Daft Punk Reveal Secrets of New Album - Exclusive
Daft Punk, Photo by David Black
Last night, at the Coachella Music and Arts Festival in southern California, Daft Punk debuted a teaser trailer for their new album, Random Access Memories: Without warning, a nearly two-minute video popped up on jumbotron screens flanking the festival's various stages, in which Pharrell Williams, Nile Rodgers and the Daft Punk robots rock out in heavily sequined getups to "Get Lucky," the album's lead single. Surprised festival-goers at the main stage began dancing and pointing camera phones, oblivious to the fact that the French dance heroes – Thomas Bangalter and Guy-Manuel de Homem-Christo – were in fact standing in civilian garb on the edge of the VIP section, watching themselves on the screens with delight. (Pharrell was standing nearby, and he gave Thomas a high five afterwards.) When the screens went black, Thomas and Guy-Manuel were shown tweets from attendees giddy about what they'd just seen. Thomas grinned. "The fun part will be seeing the footage people shot when it hits the Internet," he said.
Random Access Memories, made in near-total secrecy, is one of 2013's most eagerly anticipated – and most enigma-enshrouded – releases. Late last month, for an upcoming Rolling Stone profile of Daft Punk, they discussed the new album’s creation in extensive detail at their studio in Paris. Here are the ten things you need to know:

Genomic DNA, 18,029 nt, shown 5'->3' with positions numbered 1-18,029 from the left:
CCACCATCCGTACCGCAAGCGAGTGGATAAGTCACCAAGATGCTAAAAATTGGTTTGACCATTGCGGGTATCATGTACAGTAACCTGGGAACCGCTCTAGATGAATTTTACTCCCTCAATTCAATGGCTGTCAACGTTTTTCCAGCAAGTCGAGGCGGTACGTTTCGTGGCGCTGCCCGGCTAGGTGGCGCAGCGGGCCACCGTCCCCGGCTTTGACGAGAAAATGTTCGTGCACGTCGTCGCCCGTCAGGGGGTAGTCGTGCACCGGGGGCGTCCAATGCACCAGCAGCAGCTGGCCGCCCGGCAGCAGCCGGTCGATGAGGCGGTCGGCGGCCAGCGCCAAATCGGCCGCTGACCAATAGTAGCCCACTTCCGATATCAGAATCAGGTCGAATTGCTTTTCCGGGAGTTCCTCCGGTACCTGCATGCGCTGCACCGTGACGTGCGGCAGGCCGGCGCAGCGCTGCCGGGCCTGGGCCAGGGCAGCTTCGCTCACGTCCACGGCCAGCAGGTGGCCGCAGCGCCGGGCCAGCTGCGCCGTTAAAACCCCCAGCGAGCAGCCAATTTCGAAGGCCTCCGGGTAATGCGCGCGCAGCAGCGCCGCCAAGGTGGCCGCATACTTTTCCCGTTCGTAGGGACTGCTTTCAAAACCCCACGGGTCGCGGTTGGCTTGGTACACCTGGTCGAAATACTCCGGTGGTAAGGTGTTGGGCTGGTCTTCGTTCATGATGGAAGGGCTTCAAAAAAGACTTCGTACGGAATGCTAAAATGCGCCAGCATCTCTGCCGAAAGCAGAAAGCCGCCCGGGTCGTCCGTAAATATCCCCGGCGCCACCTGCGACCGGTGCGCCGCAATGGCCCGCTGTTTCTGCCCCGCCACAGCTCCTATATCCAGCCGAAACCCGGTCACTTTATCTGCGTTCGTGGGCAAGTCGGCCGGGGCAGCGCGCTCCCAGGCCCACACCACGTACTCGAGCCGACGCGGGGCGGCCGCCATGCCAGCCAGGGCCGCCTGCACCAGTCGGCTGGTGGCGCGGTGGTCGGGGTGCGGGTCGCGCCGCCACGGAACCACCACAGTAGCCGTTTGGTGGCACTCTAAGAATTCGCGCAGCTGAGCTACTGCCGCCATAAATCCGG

They began working on Random Access Memories in 2008, in Paris, with no clear plan. "After three records, there was a sense of searching for a record we hadn’t done," Thomas says. The duo were dissatisfied with early demos that leaned heavily on electronic equipment, feeling like they were operating on "autopilot," Thomas says. Eventually, a new approach emerged: "We wanted to do what we used to do with machines and samplers," he explains, "but with people." Except for a snippet of "an Australian rock record" that opens the final track, "Contact," Daft Punk foreswore samples entirely, and they limited the role of drum machines to just two of the album’s thirteen tracks. The only electronics come in the form of a massive, custom-built modular synthesizer that Daft Punk played live on the album, they told me, and an arsenal of vintage vocoders on which they manually manipulated factors like pitch, vibrato and legato. "There’s this thing today where the recorded human voice is processed to try to feel robotic," Thomas says, referring to the undying AutoTune vogue. "Here, we were trying to make robotic voices sound the most human they’ve ever sounded, in terms of expressivity and emotion."
The title captures the duo’s endless fascination with blurs between humans and technology…"We were drawing a parallel between the brain and the hard drive – the random way that memories are stored," says Thomas.
…and their endless fascination with the past. 2001’s Discovery was in part a backward-looking concept album about revisiting the funk, disco and soft-rock of Thomas’ and Guy-Manuel’s childhood. For Random Access Memories, they hired "top-notch session players," says Guy-Manuel, with credits on classic records by Michael Jackson, Herbie Hancock, and Eric Clapton. Chic mastermind Nile Rodgers played rhythm guitar on a few tracks. "The Seventies and the Eighties are the tastiest era for us," Guy-Manuel says. "And all these guys were tripping on meeting again and playing together again." He adds: "It’s not that we can’t make crazy futuristic sounding stuff, but we wanted to play with the past."